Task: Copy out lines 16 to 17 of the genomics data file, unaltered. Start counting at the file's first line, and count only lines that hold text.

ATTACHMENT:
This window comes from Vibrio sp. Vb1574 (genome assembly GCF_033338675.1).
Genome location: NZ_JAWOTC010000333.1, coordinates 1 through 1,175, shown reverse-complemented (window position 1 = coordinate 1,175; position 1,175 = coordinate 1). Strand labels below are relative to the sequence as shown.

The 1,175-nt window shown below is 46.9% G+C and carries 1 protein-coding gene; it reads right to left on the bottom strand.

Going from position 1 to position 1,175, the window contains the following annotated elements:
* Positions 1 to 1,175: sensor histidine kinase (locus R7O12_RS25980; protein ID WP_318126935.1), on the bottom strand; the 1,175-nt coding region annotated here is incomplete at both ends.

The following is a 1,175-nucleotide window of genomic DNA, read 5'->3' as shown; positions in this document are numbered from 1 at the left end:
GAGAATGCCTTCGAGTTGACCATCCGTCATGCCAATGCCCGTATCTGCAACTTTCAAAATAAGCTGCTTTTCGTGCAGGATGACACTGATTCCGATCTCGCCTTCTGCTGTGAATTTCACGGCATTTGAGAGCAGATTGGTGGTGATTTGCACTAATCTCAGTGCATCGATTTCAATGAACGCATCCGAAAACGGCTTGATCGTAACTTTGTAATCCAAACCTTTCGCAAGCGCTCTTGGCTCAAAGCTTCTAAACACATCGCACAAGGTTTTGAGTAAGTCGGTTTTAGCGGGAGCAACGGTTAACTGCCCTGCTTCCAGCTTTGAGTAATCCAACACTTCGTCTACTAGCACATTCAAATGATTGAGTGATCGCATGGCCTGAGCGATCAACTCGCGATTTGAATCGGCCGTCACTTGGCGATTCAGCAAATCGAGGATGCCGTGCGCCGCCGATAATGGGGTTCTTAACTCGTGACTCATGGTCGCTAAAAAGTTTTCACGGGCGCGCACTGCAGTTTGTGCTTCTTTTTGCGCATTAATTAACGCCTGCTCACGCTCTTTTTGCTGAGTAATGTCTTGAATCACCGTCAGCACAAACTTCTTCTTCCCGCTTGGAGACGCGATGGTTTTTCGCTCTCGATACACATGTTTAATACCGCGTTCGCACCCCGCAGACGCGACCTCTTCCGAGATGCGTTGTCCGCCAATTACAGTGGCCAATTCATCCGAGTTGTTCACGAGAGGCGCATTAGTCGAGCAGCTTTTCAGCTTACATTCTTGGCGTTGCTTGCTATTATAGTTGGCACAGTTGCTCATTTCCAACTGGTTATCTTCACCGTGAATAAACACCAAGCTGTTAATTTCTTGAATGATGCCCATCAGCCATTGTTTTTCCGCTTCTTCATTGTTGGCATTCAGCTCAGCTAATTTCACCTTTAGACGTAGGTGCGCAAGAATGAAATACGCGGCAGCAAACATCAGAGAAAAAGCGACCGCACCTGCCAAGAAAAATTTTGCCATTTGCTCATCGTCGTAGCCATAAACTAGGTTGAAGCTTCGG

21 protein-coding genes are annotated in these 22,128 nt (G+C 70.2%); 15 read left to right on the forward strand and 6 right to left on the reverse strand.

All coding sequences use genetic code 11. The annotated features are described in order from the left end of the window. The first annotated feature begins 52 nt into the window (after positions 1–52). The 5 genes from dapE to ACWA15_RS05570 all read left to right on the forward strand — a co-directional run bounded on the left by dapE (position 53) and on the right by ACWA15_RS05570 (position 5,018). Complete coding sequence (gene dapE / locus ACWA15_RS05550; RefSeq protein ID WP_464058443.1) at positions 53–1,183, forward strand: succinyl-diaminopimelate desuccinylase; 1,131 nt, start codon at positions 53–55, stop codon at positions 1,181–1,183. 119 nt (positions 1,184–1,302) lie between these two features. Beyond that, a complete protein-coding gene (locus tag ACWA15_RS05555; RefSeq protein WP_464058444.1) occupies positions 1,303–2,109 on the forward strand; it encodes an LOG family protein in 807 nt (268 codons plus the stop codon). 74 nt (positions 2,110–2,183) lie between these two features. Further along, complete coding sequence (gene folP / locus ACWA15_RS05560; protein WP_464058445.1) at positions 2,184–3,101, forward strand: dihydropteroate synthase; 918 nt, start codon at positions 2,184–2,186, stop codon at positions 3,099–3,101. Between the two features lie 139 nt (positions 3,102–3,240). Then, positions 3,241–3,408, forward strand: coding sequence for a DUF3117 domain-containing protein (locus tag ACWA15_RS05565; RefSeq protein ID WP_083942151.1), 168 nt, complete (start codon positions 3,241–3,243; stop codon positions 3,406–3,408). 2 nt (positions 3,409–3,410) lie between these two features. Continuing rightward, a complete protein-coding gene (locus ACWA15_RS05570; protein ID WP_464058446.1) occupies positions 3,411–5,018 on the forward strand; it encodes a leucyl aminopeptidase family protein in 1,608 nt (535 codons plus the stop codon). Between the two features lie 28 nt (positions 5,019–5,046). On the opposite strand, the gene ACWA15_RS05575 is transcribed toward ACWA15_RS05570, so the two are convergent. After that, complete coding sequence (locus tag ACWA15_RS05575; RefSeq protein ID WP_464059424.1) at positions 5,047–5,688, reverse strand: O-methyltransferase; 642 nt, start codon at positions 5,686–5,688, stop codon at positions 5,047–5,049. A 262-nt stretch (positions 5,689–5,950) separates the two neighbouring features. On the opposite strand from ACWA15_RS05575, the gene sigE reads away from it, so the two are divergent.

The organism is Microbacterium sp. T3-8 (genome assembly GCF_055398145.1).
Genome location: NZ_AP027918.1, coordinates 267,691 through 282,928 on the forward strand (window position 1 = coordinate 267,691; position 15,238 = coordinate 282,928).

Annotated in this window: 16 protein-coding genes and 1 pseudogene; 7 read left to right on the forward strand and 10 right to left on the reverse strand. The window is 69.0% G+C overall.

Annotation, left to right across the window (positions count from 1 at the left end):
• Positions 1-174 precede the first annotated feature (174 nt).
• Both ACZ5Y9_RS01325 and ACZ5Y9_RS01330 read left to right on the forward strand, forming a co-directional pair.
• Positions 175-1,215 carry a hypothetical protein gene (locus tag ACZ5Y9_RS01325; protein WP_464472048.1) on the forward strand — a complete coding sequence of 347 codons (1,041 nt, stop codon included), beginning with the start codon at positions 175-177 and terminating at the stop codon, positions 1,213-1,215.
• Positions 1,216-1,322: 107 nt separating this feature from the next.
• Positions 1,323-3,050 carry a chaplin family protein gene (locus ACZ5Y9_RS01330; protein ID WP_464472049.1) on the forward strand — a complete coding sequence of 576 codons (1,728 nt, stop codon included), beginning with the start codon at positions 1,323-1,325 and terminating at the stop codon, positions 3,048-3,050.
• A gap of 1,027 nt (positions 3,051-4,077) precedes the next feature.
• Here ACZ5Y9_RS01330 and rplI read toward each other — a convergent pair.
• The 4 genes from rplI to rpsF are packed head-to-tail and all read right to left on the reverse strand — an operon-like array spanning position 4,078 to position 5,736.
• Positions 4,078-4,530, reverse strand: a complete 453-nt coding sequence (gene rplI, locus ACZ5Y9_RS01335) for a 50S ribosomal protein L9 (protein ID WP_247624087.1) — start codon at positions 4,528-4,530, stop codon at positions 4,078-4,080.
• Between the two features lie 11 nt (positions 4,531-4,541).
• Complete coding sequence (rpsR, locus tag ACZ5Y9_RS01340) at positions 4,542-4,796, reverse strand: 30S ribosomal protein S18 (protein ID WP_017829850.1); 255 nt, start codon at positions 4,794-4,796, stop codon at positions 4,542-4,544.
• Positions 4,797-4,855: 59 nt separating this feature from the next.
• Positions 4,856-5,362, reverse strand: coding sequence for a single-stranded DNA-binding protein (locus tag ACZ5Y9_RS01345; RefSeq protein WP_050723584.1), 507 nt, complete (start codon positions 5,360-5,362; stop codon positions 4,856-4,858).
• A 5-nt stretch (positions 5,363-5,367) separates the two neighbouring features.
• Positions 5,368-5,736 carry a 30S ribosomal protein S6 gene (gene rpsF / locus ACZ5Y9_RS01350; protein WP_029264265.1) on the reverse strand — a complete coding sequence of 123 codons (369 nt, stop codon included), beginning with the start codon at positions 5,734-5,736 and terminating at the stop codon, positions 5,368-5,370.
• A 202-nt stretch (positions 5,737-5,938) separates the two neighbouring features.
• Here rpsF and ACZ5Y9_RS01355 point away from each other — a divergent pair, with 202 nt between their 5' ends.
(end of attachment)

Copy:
• Positions 175-1,215 carry a hypothetical protein gene (locus tag ACZ5Y9_RS01325; protein WP_464472048.1) on the forward strand — a complete coding sequence of 347 codons (1,041 nt, stop codon included), beginning with the start codon at positions 175-177 and terminating at the stop codon, positions 1,213-1,215.
• Positions 1,216-1,322: 107 nt separating this feature from the next.